Gridlock Guy: Georgia road fatalities surprisingly high in 2020

The coronavirus pandemic has reduced traffic on Georgia highways - but not traffic fatalities. (AJC file photo)
The coronavirus pandemic has reduced traffic on Georgia highways - but not traffic fatalities. (AJC file photo)

Recent GDOT numbers have surprisingly shown that traffic fatalities in Georgia are slightly higher in 2020, compared to the same time in 2019.

This bucks at a recent annual trend of decreasing highway fatalities, partially due to 2018′s Hands-Free Georgia anti-distracted driving law and the continuing evolution of vehicle safety.

Driver safety has also felt the “2020 Effect”. Despite a pandemic-induced 40-50% reduce in traffic at the height of the COVID-19 shutdown in the spring, crash deaths have risen. The AJC’s David Wickert reported from a recent GDOT board meeting that 1,202 people have died on Georgia’s roads, compared with two less at the same time a year ago.

“It’s shocking and it’s really disappointing when we look at numbers year over year,” GDOT’s Natalie Dale said on a recent WSB Traffic Podcast. “We have to take into account that there is a three month lag in reporting.”

So the number is already higher now and will likely continue to rise, especially now that traffic volume has nearly returned to normal. “That’s surprising, because we have spent the bulk of 2020 with a reduction of volume - a reduction in the congestion,” Dale said, echoing the conundrum.

The real question therein is how does this happen?

“What we see is...excessive speeds in the general purpose lanes,” Dale said. “Just because you could go fast when the roads were [wide] open during COVID, doesn’t mean you should. That unfortunately was costing people their lives.”

There was a harrowing trend on these newfangled empty roads some six months back. Local law enforcement saw their number of triple digit speeding tickets soar. And we on the WSB Traffic Team counted far less fender benders, but saw a stark rise in the number of bad wrecks.

And some haven’t taken the lead from their soles even now that traffic levels have almost returned. This is leading to some horrific crashes in backups, as those carrying high speeds cannot stop in enough time for the queue.

There has also been a proliferation of drag racers and groups that shut down streets to drag race. These stunts put participants and innocent bystanders in danger. And that kind of recklessness certainly can program those same drivers to drive that way in busier conditions.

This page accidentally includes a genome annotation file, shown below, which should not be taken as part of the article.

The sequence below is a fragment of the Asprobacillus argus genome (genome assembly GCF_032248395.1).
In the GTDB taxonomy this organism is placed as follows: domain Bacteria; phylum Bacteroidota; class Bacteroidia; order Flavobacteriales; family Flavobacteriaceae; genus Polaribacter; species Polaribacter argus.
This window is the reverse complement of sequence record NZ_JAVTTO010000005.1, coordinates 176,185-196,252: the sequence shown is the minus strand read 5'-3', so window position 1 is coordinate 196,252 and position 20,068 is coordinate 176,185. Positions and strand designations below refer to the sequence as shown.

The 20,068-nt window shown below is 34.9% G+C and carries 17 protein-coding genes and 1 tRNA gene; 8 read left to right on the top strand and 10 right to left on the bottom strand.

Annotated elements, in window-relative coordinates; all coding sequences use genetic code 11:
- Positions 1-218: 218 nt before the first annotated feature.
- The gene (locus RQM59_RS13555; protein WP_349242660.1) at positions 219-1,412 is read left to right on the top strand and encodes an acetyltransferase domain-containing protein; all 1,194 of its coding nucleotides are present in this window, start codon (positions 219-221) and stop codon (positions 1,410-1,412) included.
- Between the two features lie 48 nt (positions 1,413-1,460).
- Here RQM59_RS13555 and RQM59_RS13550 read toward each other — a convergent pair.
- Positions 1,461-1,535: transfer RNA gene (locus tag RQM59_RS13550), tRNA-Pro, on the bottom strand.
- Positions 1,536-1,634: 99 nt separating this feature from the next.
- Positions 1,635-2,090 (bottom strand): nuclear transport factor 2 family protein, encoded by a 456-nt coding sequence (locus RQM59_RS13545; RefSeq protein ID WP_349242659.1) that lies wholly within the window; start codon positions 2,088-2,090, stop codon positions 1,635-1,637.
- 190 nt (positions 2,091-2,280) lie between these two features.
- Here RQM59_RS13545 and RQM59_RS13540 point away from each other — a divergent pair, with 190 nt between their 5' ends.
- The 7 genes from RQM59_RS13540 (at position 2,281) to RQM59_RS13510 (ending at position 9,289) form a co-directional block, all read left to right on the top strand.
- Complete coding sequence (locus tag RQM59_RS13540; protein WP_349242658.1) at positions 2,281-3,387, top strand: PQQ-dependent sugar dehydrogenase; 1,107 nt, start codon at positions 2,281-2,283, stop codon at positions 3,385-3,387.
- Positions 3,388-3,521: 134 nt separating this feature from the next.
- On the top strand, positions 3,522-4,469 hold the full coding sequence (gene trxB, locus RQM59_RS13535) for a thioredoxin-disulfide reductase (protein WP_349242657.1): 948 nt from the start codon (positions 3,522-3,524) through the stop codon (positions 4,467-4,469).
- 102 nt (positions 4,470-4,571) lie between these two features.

GDOT cannot enforce the law. That is the job of the police. But the state’s transportation officials are not impressed at all with the racing trend. “We build the roads and we want people to respect them,” Dale said, adding, “It’s disrespectful to our roads. It’s disrespectful to taxpayers who are building these roads and maintaining these roads - and our crews.”

But speeding and other reckless driving are not the only factors in Georgia’s surprising highway death rate. Many in such wrecks are not wearing seatbelts. “That is the one of the most shocking things that I see when I look at these [fatality reports],” Dale said. “And in 2020, there’s just not an excuse for that. If you’re getting in a car, whether it is in the front of in the back, whether you’re in your own car, whether you’re in an Uber or a Lyft, you need to buckle up. Because it doesn’t even have to have to do with anything that is going on in your vehicle. There can be an irresponsible driver who hits your car and could cause devastation based on the fact that you were or were not wearing your seatbelt.”

Dale and GDOT aren’t only passionate about encouraging others to click the buckles. “We’ve even launched an internal campaign with our own employees to remind them that if they are out on a job site, if they are in a state vehicle, if they’re in a GDOT vehicle, HEROs, anyone - we want our employees to be safe. Buckle up! We want for our own employees what we want for everyone.”

Many factors beyond our control make driving risky. But we can control how fast we drive, how respectfully we maneuver, and whether or not we wear seat belts. Dale summed it up very simply, “Bottom line: we want people to go home alive to their families.”

Doug Turnbull, the PM drive Skycopter anchor for Triple Team Traffic on 95.5 WSB, is the Gridlock Guy. He also hosts a traffic podcast with Smilin' Mark McKay on wsbradio.com. Contact him at Doug.Turnbull@cmg.com .

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